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The despatch box

We're you thinking what the Conservatives were thinking? Did you believe the Lib Dems were the real alternative? Is Labour moving forward not back? This blog will focus on all things political. It will be irritating, agitating and maybe just maybe it will get you thinking.

Thursday, August 25, 2005

Are you being served?

Many commentators have written about the similarities and indeed differences between politics and business. I have long held a belief that parallels can be drawn between politics and retail. Well what exactly do I mean?

If you are a retailer you can go about things in a variety of ways. You may well spend millions of pounds developing a new product – and you are convinced that it’s the best thing since sliced bread. BUT if the consumer doesn’t want it – then it doesn’t sell. The successful retailers have realised that actually it’s not about telling customers what they should be – but more about providing the things they want (and sometimes didn’t realise they want). There is an argument that a successful political party needs to do the same. Instead of telling people – actually you want this – you need to look around and see what people are actually calling out for – and then look as though you are the best party who can deliver it.

Then of course there is the scenario where certain retailers believe they have a right to exist, solely because they always have. The fall from grace of Sainsburys has been well documented as have others. Why? – because they took their eye off the ball. The same is true in politics – historical success is no indicator of future success. Just because the Conservative party was the most successful election winning machine in the past doesn’t mean it will be again – unless changes are made.

There is the argument that all supermarkets are all the same – but of course they aren’t. One has market share approaching 30% with the next largest about half its size. They may sell similar products – but the most successful – Tesco is giving people what they want, where they want it and at a price they are prepared to pay.

Does this apply to politics – Well in some respect yes. The Labour party decided it would give people a version of centre left politics (sometimes centre right) packed in a style that they could live with and a brand that when it started – they had trust in.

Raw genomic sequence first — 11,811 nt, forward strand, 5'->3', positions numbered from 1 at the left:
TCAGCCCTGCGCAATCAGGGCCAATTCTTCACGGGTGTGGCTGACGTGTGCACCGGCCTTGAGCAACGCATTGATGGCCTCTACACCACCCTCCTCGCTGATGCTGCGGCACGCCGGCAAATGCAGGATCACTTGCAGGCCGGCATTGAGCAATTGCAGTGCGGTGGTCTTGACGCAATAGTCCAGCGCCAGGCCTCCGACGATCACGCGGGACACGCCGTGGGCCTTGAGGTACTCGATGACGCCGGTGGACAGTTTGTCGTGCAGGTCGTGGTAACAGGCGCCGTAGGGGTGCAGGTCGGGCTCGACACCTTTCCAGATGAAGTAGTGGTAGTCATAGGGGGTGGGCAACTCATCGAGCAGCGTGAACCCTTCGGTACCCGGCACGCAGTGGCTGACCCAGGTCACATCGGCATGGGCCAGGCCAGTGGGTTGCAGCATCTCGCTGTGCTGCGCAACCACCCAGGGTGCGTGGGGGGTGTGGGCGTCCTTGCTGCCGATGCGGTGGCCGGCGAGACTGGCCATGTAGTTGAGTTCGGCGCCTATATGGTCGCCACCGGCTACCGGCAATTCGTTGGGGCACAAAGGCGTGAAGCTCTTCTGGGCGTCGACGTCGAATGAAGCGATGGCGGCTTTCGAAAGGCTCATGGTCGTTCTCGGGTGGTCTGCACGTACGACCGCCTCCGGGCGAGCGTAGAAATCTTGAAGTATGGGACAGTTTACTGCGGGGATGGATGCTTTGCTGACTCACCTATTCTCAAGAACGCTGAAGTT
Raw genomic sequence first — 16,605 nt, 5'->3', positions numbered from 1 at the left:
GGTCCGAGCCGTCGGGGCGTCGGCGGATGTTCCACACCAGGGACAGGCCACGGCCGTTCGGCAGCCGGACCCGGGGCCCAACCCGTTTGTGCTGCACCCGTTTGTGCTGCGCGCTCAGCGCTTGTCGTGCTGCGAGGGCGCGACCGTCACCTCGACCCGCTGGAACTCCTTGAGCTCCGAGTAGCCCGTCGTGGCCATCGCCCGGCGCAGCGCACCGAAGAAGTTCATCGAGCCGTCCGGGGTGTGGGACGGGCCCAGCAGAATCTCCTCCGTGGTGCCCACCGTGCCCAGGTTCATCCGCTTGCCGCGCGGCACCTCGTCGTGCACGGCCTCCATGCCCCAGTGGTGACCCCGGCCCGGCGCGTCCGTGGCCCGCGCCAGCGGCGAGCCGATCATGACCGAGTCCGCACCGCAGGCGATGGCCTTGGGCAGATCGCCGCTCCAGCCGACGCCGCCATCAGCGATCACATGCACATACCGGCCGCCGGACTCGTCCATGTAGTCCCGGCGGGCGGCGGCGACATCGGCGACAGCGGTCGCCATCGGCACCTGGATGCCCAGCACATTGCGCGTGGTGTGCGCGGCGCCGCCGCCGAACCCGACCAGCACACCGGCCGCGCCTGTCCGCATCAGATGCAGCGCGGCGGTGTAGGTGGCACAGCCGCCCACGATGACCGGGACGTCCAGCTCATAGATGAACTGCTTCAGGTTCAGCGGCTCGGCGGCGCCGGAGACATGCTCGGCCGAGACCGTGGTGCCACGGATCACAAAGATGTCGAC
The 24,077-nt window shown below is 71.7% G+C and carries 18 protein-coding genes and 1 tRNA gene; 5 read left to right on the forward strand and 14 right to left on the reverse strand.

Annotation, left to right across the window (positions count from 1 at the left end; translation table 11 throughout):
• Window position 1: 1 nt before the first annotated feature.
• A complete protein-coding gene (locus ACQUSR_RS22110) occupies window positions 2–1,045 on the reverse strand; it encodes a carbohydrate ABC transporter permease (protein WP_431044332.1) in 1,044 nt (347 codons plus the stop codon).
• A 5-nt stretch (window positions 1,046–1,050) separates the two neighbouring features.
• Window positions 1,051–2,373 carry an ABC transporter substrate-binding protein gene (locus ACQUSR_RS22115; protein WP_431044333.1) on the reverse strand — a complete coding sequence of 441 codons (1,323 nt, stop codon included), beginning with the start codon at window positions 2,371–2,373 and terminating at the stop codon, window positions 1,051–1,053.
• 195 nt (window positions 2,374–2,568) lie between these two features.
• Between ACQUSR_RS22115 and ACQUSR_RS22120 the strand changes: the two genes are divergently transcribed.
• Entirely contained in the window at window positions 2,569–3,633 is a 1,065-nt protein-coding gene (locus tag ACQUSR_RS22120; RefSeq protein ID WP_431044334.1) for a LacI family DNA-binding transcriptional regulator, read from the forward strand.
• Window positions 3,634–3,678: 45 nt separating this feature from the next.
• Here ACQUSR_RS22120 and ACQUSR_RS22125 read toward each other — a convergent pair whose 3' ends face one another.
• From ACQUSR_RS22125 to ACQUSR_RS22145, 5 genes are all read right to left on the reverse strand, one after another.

Retailers have to understand their customers –and realise that people can be complex. Something that worked sixth months ago – may no longer work now. The cost of failing to understand the customer is going out of business. This lesson applies to politics. If you fail to understand the electorate then you are on the long road to electoral decline. I believe the 2005 election laid good foundations which can be built upon – but for me, the key to electoral success is understanding what voters want, not what we think they want – and then being perceived as the most capable party who can deliver.


  • At Friday, August 26, 2005 12:08:00 pm, Blogger Serf said…

    Your argument has a big danger in it.

    New Labour has run the country by poll numbers, which is an extreme form of what you are suggesting. The result is a mish mash of often contradictory policies, and a slow death of credibility.

    On the other hand, force feeding your favourite ideas onto a reluctant public is not an advised way to get elected.

    A Balance is needed I think between leading and following.

  • At Friday, August 26, 2005 1:29:00 pm, Blogger Jonathan Sheppard said…

    Absolutely serf - it is a fine balance.

    You will know more than me about how the EU thinks it knows best -0 and doesn't really consider what people want when considering which directive to come up with.

    The party needs to have a coherent agenda with core principles which takes into account what people want.

    In the 1980s the Conseravtives once the big ideological battle - the battleground has changed and we need to take this into account.

  • At Monday, August 29, 2005 5:52:00 pm, Blogger Wat Tyler said…

    Jonathan- interesting post, and like you I'm interested in the parallels between businesses and political parties.

    Of course, if we take Sainsburys, it seems to me it wasn't so much that they lost sight of what we wanted, but that they couldn't deliver it (empty shelves), and they were too expensive.

    More about operational efficency rather than customer research or branding.

    So what does that tell us about our situation? Ummm...not sure really. But it's ceratinly interesting stuff.


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